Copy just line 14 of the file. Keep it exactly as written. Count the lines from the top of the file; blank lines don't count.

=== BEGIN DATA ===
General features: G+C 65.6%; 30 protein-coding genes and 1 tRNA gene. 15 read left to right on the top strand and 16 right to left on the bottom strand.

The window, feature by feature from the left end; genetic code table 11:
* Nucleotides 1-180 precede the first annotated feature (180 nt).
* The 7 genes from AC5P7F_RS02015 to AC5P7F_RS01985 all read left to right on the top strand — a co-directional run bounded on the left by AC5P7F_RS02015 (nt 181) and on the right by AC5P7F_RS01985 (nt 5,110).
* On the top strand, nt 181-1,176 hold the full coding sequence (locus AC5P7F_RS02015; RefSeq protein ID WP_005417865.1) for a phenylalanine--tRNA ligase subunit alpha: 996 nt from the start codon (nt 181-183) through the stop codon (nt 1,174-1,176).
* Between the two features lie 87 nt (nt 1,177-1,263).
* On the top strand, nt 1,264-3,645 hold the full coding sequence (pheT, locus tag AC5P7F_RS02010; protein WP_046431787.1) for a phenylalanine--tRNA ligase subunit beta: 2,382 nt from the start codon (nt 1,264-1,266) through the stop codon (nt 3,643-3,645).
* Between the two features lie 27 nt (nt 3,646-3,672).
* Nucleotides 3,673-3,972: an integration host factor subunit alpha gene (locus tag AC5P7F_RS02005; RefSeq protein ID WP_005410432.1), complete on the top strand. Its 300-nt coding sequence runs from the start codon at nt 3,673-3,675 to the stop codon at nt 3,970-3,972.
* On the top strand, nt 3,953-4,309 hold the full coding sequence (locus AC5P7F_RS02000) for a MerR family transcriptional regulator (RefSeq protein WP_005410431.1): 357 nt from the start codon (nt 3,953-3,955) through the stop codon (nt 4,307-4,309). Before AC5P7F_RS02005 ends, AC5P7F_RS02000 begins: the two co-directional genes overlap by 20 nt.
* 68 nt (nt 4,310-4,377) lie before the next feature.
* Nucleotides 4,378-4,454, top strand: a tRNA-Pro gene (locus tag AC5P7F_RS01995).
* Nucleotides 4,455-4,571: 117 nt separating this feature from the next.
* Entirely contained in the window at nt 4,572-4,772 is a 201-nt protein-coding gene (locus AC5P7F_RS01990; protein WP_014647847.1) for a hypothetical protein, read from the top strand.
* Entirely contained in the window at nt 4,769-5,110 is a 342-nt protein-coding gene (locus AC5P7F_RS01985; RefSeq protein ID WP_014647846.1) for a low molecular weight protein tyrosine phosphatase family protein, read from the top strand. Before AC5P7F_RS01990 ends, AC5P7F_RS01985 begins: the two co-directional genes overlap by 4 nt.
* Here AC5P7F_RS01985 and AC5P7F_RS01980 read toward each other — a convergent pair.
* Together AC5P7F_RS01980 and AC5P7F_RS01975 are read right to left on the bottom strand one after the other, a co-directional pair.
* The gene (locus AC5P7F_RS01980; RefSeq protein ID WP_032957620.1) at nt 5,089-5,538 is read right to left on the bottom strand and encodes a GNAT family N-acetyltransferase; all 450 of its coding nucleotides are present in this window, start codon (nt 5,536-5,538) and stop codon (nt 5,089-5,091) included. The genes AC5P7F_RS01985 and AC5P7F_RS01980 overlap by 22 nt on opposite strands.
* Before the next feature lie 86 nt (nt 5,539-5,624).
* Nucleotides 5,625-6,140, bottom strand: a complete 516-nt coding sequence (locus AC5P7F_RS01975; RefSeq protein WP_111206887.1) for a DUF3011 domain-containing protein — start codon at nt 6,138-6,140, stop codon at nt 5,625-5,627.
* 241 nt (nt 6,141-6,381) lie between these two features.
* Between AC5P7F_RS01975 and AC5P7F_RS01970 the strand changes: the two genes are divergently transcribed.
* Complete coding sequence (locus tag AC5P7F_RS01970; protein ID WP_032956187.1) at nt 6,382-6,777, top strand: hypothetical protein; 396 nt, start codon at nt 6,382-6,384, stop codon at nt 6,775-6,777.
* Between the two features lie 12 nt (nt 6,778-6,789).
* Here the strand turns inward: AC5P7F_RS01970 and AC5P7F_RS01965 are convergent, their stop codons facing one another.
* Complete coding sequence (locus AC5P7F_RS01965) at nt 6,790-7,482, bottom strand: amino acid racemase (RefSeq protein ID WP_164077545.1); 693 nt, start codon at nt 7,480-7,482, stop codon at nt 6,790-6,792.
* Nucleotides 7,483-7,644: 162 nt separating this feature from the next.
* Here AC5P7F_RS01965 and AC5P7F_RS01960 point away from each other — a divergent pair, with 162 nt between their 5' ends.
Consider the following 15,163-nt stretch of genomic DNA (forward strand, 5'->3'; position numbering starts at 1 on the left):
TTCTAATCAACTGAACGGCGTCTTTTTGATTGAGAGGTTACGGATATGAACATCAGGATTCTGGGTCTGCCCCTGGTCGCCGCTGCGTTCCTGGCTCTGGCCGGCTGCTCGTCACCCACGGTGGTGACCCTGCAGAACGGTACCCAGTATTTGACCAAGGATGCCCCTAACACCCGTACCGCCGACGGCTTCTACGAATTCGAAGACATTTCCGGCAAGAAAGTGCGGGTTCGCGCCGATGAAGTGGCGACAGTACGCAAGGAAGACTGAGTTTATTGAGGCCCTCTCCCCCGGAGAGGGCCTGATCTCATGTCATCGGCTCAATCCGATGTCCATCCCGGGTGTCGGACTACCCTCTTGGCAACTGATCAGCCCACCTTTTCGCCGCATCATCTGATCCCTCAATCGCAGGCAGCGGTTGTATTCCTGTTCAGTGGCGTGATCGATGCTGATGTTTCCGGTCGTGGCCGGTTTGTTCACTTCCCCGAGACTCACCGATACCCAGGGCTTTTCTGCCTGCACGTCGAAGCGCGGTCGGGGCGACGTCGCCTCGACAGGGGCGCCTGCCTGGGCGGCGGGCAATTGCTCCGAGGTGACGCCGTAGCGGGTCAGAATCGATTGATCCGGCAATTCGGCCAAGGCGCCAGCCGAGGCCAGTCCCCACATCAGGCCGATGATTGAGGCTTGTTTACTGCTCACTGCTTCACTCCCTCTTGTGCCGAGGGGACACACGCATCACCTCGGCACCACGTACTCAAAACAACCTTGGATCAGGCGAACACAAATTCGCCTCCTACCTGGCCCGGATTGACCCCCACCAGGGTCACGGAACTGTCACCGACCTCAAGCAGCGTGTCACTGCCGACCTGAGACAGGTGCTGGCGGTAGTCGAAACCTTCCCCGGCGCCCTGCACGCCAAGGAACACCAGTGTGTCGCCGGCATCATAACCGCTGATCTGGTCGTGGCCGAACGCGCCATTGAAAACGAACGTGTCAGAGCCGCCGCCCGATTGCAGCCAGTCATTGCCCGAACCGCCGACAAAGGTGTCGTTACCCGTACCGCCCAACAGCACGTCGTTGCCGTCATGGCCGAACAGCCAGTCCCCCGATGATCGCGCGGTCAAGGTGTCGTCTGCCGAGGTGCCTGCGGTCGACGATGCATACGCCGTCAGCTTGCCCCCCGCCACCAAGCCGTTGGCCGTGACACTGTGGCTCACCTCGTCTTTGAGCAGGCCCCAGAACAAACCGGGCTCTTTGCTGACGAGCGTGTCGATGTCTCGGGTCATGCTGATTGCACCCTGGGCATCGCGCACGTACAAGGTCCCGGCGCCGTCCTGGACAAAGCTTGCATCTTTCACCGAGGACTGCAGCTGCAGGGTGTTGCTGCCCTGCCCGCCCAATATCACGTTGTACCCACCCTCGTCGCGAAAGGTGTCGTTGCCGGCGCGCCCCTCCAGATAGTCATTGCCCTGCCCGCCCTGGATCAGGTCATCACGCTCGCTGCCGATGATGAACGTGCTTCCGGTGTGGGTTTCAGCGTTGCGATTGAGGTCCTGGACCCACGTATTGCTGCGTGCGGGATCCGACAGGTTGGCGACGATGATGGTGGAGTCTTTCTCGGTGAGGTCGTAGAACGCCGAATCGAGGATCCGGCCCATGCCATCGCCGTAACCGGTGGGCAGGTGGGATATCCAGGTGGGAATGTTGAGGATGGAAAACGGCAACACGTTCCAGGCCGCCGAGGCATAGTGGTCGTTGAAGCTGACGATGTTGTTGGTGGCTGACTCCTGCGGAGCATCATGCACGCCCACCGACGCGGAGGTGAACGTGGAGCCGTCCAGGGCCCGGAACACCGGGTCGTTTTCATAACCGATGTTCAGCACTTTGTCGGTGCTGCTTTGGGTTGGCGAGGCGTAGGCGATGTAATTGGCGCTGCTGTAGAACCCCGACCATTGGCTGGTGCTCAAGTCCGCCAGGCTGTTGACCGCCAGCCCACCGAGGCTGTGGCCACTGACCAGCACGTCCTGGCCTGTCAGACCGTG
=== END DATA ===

* Entirely contained in the window at nt 4,572-4,772 is a 201-nt protein-coding gene (locus AC5P7F_RS01990; protein WP_014647847.1) for a hypothetical protein, read from the top strand.